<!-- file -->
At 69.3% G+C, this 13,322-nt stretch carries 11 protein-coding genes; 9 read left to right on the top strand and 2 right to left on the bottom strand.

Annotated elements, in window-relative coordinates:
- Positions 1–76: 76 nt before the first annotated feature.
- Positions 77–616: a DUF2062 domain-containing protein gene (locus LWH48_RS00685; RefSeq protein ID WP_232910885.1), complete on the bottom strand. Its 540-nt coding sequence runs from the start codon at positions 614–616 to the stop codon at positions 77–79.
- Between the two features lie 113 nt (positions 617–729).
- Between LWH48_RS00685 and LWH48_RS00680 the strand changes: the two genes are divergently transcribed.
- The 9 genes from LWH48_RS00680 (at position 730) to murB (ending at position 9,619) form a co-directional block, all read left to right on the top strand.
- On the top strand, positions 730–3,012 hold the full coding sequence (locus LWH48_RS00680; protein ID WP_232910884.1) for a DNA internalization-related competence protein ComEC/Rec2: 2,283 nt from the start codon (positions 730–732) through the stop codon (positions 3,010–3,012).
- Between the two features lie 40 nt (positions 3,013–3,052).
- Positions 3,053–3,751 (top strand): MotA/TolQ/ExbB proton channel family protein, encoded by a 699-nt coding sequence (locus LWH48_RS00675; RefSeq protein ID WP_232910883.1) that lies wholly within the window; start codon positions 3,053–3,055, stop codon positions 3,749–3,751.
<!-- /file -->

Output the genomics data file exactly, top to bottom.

At 69.3% G+C, this 13,322-nt stretch carries 11 protein-coding genes; 9 read left to right on the top strand and 2 right to left on the bottom strand.

Annotated elements, in window-relative coordinates:
- Positions 1–76: 76 nt before the first annotated feature.
- Positions 77–616: a DUF2062 domain-containing protein gene (locus LWH48_RS00685; RefSeq protein ID WP_232910885.1), complete on the bottom strand. Its 540-nt coding sequence runs from the start codon at positions 614–616 to the stop codon at positions 77–79.
- Between the two features lie 113 nt (positions 617–729).
- Between LWH48_RS00685 and LWH48_RS00680 the strand changes: the two genes are divergently transcribed.
- The 9 genes from LWH48_RS00680 (at position 730) to murB (ending at position 9,619) form a co-directional block, all read left to right on the top strand.
- On the top strand, positions 730–3,012 hold the full coding sequence (locus LWH48_RS00680; protein ID WP_232910884.1) for a DNA internalization-related competence protein ComEC/Rec2: 2,283 nt from the start codon (positions 730–732) through the stop codon (positions 3,010–3,012).
- Between the two features lie 40 nt (positions 3,013–3,052).
- Positions 3,053–3,751 (top strand): MotA/TolQ/ExbB proton channel family protein, encoded by a 699-nt coding sequence (locus LWH48_RS00675; RefSeq protein ID WP_232910883.1) that lies wholly within the window; start codon positions 3,053–3,055, stop codon positions 3,749–3,751.